Creative intervention

Can arts education save American democracy?

6 minute read
With art projects, there’s something more important than following directions. (Photo by Cass Lewis.)
With art projects, there’s something more important than following directions. (Photo by Cass Lewis.)

It’s a Tuesday afternoon in January, and my six-year-old daughter has covered a baking sheet in a thick mound of shaving cream speckled with blue and yellow puddles of food coloring. We are following instructions via Skype from a dear family friend, an artist in Texas, who has been generously guiding us through weekly art lessons. Today we’re learning how to make marbled paper by tapping a blank page on top of the stained shaving cream, but my daughter has missed the point and is reveling in the tactile bliss of squishing the colorful shaving cream through her fingers, blurring the individual lines of color we were supposed to be creating. But that’s okay because what she’s learning from art-making stretches way beyond the tangible outcome.

Our Tuesday afternoon “art class with Yaya” arrived as a necessary intervention. The stress of remote learning and pandemic isolation had become almost unbearable. My daughter’s long online school days turned her against reading and were marked by crying fits and destructive tantrums. The only things that cheered her up were music, drawing, and painting. Now the tedious chaos of our school week is anchored with a joyous purpose that may also expand empathy and critical thinking skills.

Everyday specials

This is not to say that my daughter’s first-grade schoolteacher is doing a bad job. She’s doing an amazing, impossible job with limited resources. I have nothing but love and gratitude for her and all teachers, especially now. And we are very fortunate to still have “specials” like art and music offered once a week through our Delaware public elementary school, though the “specials” teachers all work at multiple schools simultaneously.

But I believe those arts education classes should be more than “specials.” I want them to be the “core academic curriculum” described in both the Elementary and Secondary Education Act, and the No Child Left Behind legislation—the latter of which has essentially left every child behind by blurring the lines between disciplines, smooshing everything else to fit under the heavily tested areas of Math and English Language Arts.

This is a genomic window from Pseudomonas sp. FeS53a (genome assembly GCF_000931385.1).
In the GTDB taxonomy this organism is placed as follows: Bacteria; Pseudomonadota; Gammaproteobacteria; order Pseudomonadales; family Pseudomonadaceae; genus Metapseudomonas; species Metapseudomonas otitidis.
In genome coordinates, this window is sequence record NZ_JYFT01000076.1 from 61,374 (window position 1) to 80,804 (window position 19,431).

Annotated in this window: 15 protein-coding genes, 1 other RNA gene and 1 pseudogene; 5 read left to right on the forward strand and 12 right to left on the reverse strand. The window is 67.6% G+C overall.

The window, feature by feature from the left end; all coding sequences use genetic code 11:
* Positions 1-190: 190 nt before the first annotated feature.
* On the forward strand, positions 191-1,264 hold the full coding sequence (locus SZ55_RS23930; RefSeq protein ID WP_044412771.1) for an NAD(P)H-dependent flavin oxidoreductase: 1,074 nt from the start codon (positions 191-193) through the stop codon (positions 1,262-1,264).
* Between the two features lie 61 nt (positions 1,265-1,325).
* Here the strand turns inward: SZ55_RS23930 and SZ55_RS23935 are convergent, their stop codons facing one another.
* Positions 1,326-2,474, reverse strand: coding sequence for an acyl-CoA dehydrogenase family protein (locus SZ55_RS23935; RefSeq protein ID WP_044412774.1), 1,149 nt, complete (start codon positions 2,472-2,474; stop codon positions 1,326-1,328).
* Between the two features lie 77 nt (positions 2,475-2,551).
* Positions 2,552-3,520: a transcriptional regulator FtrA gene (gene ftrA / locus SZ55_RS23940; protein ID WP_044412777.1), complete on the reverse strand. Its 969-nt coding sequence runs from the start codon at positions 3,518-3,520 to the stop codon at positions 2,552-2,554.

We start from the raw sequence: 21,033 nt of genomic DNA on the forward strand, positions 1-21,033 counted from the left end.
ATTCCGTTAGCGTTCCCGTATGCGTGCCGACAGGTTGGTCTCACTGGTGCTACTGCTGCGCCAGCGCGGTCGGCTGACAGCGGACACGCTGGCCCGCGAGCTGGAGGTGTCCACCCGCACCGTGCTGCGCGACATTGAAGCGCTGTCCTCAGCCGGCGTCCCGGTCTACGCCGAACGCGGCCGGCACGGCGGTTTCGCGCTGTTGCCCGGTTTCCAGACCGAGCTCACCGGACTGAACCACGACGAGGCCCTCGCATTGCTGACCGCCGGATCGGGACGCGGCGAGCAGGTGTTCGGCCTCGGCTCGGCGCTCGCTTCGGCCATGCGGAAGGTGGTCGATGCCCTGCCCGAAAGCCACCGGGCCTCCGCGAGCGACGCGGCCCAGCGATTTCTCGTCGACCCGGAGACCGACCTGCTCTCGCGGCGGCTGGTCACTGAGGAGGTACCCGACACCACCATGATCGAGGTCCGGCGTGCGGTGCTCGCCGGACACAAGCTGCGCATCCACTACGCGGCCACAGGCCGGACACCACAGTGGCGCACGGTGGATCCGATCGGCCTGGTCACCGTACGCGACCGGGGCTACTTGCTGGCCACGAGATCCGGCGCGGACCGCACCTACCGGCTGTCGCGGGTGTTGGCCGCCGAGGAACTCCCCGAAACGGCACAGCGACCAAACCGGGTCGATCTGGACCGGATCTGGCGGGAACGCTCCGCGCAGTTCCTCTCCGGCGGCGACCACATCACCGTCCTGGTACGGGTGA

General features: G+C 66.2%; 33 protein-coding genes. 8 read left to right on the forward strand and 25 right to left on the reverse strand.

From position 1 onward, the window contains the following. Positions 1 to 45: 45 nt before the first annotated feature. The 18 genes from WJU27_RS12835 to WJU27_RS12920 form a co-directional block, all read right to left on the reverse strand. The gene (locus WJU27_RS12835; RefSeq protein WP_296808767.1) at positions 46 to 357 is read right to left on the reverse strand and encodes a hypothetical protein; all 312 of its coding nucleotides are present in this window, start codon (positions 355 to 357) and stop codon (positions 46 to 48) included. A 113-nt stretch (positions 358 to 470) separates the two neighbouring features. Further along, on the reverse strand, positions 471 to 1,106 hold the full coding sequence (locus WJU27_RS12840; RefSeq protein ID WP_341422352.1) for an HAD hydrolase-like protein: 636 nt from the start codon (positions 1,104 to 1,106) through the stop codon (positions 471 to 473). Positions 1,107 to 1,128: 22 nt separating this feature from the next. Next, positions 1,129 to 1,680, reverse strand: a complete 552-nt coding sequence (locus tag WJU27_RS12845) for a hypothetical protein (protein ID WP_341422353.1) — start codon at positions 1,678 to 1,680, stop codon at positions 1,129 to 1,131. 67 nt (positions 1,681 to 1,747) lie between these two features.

The education system in our country was deeply flawed before Common Core and No Child Left Behind, and disparities in school funding have always existed and continue to worsen, especially as we focus on testing and cut arts education, despite the benefits of arts education for academic achievement, motivation, and attendance.

What democracy needs

Our latest wake-up call was the January 6 insurrection at the United States Capitol, when a mob of disinformed people, fueled by lies, hate, and nonsensical conspiracy theories, attacked the seat of American democracy. One thing this demonstrates is the brutal failure of our education system. It’s time for policymakers to reassess the essentials of education, and prioritize arts education, which is uniquely suited to expand our capacity for empathy and critical-thinking skills.

“If it were up to me, we’d throw out a lot of the existing curriculum and start over,” Rebecca Solnit writes in The Guardian, advocating a foundation in critical thinking to counter everything from anti-vaccine fears to climate-change denial. “I dream of a curriculum emphasizing research skills, analytical skills, practice in exercising judgment and using language with accuracy.”

With misinformation and disinformation (here’s the difference) flourishing unchecked online, being able to discern fact from fiction is especially crucial. We witnessed the fatal violence and the humiliation on the world stage that ensues when a critical mass of our citizens can’t tell the difference between lies and truth. How can democracy, which relies on an informed citizenry, prevail when so many are confused, or are the victims of lies?

Teaching critical thinking